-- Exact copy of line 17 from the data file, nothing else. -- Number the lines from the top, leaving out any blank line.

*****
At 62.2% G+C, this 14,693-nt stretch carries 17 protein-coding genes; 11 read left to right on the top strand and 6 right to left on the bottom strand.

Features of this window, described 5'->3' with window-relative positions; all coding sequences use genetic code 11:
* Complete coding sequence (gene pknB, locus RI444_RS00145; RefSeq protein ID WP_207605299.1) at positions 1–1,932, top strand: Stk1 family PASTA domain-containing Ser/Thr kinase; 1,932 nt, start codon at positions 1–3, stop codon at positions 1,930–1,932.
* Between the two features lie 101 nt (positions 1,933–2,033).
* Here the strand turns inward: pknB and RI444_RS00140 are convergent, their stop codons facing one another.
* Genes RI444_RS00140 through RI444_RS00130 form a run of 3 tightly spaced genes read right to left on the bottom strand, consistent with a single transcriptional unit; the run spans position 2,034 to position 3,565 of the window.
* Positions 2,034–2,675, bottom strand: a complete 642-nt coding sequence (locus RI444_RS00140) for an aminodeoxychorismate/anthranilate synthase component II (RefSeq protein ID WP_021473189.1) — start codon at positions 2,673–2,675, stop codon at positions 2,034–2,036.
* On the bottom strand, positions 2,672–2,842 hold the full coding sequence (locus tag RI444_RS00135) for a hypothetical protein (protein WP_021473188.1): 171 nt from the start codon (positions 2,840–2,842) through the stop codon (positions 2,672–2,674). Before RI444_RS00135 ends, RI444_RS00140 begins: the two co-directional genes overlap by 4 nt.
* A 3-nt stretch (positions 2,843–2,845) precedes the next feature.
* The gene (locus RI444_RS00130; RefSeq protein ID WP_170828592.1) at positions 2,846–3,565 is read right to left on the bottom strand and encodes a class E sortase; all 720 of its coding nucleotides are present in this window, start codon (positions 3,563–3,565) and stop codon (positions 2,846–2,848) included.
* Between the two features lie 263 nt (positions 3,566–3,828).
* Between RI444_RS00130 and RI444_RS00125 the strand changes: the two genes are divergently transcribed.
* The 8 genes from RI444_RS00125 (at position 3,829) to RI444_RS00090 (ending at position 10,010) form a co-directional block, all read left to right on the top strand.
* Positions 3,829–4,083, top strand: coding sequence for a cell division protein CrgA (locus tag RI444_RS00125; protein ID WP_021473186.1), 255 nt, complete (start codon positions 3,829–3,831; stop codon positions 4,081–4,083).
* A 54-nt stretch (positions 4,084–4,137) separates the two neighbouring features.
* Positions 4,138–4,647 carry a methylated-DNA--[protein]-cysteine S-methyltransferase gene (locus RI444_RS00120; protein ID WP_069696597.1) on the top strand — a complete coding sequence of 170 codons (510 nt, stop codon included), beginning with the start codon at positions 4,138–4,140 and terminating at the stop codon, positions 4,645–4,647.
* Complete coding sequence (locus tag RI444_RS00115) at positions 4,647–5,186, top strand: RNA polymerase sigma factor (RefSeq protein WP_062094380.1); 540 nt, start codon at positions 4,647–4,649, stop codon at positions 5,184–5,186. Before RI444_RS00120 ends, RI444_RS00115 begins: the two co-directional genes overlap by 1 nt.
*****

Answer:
* Complete coding sequence (locus tag RI444_RS00115) at positions 4,647–5,186, top strand: RNA polymerase sigma factor (RefSeq protein WP_062094380.1); 540 nt, start codon at positions 4,647–4,649, stop codon at positions 5,184–5,186. Before RI444_RS00120 ends, RI444_RS00115 begins: the two co-directional genes overlap by 1 nt.